• task run_seq_with_rand_reset_vseq: This task runs 3 parallel threads, which are a sequence provided, run_tl_errors_vseq and reset sequence. After reset occurs, the other threads will be killed and then all the CSRs will be read for check. This task runs multiple iterations to ensure DUT won’t be broken after reset and TL errors. To ensure the reset functionality works correctly, user will have to disable any internal reset from the stress_all sequence. Below is an example of disabling internal reset in
  • task run_same_csr_outstanding_vseq: This task tests the same CSR with non-blocking accesses as the regular CSR sequences don’t cover that due to limitation of uvm_reg.
  • task run_mem_partial_access_vseq: This task tests the partial access to the memories by randomizing mask, size, and the 2 LSB bits of the address. It also runs with non-blocking access enabled.
    // randomly trigger internal dut_init reset sequence
    // disable any internal reset if used in stress_all_with_rand_reset vseq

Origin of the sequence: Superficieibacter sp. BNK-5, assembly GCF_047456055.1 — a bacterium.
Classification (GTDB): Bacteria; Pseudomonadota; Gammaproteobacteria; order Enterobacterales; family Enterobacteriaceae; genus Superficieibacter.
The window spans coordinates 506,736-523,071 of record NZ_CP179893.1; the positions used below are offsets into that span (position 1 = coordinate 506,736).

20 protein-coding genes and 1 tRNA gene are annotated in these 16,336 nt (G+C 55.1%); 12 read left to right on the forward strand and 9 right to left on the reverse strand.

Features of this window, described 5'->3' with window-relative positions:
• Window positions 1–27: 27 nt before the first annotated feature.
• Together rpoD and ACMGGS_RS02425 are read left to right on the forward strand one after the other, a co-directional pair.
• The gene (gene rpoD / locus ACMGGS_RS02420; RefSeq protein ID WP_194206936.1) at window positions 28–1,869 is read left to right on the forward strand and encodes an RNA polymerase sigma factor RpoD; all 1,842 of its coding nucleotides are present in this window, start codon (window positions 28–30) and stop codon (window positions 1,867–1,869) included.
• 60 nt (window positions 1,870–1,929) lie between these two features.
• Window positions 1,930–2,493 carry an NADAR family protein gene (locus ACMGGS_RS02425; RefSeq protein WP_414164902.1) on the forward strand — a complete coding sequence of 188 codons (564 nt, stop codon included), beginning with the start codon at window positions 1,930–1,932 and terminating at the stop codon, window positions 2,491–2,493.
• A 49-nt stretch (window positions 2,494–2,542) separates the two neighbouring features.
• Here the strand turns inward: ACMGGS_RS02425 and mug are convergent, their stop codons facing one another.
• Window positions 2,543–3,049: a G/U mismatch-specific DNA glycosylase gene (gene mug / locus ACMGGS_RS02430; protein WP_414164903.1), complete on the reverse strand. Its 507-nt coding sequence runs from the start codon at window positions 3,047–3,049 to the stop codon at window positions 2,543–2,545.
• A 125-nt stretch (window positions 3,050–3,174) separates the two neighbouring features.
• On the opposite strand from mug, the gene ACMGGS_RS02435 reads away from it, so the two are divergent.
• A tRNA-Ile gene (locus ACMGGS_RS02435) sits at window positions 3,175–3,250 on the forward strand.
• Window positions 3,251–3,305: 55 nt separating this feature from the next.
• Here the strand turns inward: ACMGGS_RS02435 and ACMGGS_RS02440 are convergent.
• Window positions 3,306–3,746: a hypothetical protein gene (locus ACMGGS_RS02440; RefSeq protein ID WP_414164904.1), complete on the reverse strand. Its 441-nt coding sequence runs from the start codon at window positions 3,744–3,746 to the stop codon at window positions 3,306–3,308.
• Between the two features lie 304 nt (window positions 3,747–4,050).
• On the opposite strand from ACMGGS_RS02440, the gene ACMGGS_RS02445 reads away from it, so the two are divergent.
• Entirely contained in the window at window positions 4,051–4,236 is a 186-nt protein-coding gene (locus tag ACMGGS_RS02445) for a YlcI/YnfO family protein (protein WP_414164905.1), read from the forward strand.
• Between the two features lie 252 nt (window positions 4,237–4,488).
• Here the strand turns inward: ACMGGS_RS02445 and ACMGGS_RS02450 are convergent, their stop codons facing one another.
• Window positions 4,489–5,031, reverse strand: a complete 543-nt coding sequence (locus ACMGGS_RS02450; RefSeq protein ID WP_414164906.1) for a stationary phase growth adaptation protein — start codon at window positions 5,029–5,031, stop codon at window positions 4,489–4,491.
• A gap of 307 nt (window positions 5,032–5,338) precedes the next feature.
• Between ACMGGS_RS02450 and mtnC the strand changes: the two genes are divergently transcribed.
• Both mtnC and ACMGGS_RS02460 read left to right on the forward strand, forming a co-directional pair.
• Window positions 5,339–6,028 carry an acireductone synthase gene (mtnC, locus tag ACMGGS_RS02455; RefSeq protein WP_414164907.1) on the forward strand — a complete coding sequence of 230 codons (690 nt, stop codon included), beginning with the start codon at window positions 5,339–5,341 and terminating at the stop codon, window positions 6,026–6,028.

if (do_dut_init) hmac_vseq.do_dut_init = $urandom_range(0, 1);
    else hmac_vseq.do_dut_init = 0;

This class is type parameterized with the env cfg class type CFG_T, ral class type RAL_T and the virtual sequencer class type VIRTUAL_SEQUENCER_T so that the env cfg settings, the ral CSRs are accessible and the p_sequencer type can be declared.

class cip_base_vseq #(type RAL_T               = dv_base_reg_block,
                      type CFG_T               = cip_base_env_cfg,
                      type COV_T               = cip_base_env_cov,
                      type VIRTUAL_SEQUENCER_T = cip_base_virtual_sequencer) extends uvm_sequence;

All virtual sequences in the extended IP will eventually extend from this class and can hence, call these tasks and functions directly as needed.